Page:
Regulation of health apps urgently needed to protect consumers
Commercial app stores urgently need to address the lack of information available to consumers about the benefits and quality of health apps, according to a new study funded by the NIHR Maudsley BRC. The study was published in the open access journal, Journal of Medical Internet Research (JMIR).
The study highlights the lack of solid evidence for claims made about health apps, which may actually provide little benefit or even cause harm. It calls for closer regulation of the health app industry, which is estimated to be worth $25 billion globally, and whose business depends on rapid high sales.
Led by Professor Dame Til Wykes, who leads the BRC’s work on patient and carer involvement and engagement, the study proposes a system called Transparency for Trust (T4T). The system sets out what information should be made available to the public, including information about data sharing, health benefits, and involvement of target users in design and usability testing. This information should, the study says, be requested by app stores like Google Play and Apple iTunes, whenever an app claims to have health benefits, and made available to the public. T4T is designed to be applicable to all health apps, regardless of the condition or illness they are designed to address.
With an estimated 300,000 health apps on the market, consumers have little to guide them to make informed choices about what may work for them, the researchers say, with evidence suggesting that some apps are not only ineffective, unsafe and hard to use, but also do not meet users’ privacy and security expectations.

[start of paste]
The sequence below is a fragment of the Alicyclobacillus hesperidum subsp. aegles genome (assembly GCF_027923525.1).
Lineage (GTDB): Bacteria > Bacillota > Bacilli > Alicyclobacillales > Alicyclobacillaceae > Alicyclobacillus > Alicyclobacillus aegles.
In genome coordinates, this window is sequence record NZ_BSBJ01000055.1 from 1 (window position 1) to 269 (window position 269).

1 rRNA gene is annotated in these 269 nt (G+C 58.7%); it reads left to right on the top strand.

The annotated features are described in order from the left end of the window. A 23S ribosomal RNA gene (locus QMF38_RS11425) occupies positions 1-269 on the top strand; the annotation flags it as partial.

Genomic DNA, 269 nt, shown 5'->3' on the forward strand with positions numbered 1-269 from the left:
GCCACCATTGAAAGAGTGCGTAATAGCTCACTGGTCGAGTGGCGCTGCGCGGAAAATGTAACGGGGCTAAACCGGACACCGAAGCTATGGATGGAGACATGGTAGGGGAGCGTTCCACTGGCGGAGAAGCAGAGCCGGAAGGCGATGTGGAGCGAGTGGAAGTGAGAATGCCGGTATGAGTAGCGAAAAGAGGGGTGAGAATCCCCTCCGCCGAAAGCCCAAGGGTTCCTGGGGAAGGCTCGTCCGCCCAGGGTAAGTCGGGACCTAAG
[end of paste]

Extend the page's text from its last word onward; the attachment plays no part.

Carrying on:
Reviewing past and current efforts to introduce regulatory systems, the study found that these have been difficult to implement, often apply only to a portion of apps, or fail to make clear recommendations at the point of sale. The system proposed by the study is designed to be easy to use and implement, focusing on just four key areas: privacy and data security, development characteristics, feasibility data, and benefits.
One of the fastest growing areas is apps for mental health, and the researchers point out that people seeking help for mental ill health may already have found it hard to access formal support, and may also experience discrimination and stigma.
Professor Dame Til Wykes said: “As things are, we simply don’t have enough information as consumers to make informed choices about apps claiming to improve our health.
When a new treatment for cancer or heart disease becomes available, it has undergone rigorous trials to make sure it has real benefits and minimal risks, and so that patients and doctors have all the necessary information about dose and side effects. In contrast, anyone can create a new app and claim it will improve your health, and no one holds them to account for those claims. These so-called health apps are making app stores, as well as their creators, millions of dollars every year.
This situation is bad for several reasons. People might delay seeking treatment or support on the assumption that an app they have been sold will make them better. They may feel a sense of failure and desperation when an app they’ve been told is effective doesn’t work for them. And they may unwittingly give third parties access to a whole range of private data.
Tech has lots of potential benefits for our health, but we have a long way to go before we have a safe and responsible marketplace. Clinicians and patients need to be involved in the development of apps, just as they are in the development of any other kind of treatment. And app stores need to step up and require specific information from anyone offering an app they say has health benefits, and provide it to buyers at the point of download.”
For further media information please contact: Amy Edmunds, Communications and Engagement Manager, NIHR Maudsley Biomedical Research Centre at South London and Maudsley NHS Foundation Trust and King’s College London, email@example.com / 020 7848 0495 or 07500 224 906